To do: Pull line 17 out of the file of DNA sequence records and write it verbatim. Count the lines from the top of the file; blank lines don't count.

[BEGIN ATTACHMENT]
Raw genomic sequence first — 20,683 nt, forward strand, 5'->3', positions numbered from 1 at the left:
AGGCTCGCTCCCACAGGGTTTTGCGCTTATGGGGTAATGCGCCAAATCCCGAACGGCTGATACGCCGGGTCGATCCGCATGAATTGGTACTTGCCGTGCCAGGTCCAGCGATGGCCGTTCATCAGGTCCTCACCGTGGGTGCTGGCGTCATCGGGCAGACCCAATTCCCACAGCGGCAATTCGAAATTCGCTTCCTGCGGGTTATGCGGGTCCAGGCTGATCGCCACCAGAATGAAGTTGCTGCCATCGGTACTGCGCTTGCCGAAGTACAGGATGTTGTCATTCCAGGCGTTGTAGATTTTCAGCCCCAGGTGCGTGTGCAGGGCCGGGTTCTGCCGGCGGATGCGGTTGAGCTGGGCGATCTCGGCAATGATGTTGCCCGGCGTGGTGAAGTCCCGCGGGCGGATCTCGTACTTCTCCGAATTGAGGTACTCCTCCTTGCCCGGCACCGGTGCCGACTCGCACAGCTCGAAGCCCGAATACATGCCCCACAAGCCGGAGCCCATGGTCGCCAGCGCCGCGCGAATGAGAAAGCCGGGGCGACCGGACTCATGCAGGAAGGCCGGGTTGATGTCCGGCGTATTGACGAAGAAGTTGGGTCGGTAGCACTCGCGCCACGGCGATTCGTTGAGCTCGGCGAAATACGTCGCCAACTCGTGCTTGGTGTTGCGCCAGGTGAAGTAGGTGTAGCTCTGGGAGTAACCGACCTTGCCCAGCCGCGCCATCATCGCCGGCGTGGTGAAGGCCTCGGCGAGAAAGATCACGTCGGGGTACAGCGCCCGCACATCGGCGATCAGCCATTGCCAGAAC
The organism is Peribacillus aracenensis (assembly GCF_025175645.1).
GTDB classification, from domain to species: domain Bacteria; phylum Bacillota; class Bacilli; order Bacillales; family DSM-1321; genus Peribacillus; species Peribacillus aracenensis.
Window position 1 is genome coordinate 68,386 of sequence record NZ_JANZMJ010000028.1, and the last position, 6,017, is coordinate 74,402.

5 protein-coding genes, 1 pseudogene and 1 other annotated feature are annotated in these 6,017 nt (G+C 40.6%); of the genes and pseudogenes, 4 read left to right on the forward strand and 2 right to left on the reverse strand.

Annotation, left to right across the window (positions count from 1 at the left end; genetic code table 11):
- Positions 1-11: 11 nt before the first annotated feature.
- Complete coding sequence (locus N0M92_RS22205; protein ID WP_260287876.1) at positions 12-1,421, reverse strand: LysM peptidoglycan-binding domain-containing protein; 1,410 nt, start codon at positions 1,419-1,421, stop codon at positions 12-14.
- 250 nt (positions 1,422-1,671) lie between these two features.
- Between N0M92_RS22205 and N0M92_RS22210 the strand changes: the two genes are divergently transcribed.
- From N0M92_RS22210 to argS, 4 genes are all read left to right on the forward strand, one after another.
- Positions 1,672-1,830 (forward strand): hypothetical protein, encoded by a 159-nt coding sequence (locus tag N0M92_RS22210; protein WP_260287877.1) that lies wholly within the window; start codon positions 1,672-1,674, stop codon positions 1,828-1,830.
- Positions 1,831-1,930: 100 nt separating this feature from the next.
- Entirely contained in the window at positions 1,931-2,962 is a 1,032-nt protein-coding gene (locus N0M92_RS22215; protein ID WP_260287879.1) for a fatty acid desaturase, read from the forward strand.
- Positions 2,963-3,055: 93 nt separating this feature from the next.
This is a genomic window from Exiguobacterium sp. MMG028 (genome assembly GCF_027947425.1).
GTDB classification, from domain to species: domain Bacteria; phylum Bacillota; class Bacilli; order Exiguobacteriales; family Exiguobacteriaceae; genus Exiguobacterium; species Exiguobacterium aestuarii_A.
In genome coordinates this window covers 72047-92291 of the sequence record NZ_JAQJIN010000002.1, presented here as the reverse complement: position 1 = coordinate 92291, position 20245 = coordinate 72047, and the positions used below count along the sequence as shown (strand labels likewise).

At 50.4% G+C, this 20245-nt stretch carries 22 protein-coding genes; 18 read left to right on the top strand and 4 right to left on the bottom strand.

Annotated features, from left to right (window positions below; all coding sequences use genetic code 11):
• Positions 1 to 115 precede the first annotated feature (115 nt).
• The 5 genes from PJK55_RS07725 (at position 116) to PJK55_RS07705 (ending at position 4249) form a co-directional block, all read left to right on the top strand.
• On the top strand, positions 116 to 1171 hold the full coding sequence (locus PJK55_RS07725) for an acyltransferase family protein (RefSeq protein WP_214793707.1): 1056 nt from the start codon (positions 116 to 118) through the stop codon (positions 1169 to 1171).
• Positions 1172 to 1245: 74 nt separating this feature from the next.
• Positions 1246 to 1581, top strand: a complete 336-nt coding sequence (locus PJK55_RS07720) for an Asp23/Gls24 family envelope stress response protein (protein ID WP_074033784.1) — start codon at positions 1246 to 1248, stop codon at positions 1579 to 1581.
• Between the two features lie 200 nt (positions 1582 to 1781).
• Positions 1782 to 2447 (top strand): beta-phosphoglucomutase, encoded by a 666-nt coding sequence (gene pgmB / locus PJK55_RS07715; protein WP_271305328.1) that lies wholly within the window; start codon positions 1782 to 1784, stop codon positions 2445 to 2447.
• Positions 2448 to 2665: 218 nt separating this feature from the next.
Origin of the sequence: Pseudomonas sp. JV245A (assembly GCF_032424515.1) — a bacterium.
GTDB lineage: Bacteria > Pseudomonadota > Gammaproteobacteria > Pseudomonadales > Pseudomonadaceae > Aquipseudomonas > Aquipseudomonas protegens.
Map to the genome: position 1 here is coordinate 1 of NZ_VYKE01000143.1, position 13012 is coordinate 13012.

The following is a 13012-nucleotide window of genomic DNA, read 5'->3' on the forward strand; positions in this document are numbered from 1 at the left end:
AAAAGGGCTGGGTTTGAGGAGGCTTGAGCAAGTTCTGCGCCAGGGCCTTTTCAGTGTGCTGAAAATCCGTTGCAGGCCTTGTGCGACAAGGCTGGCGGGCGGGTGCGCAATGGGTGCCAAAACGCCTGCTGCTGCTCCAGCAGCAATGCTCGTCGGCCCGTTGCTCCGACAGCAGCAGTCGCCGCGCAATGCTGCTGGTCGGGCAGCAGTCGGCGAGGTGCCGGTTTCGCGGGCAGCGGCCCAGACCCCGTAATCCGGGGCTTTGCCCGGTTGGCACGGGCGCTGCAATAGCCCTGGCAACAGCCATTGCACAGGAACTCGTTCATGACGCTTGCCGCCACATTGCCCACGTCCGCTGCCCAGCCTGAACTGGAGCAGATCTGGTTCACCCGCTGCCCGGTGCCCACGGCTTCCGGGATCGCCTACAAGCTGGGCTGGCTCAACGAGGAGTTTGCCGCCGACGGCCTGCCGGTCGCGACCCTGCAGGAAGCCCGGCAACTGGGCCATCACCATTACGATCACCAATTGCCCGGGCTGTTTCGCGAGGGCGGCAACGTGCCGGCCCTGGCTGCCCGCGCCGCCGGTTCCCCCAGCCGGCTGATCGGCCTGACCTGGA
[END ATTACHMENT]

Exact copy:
This is a genomic window from Exiguobacterium sp. MMG028 (genome assembly GCF_027947425.1).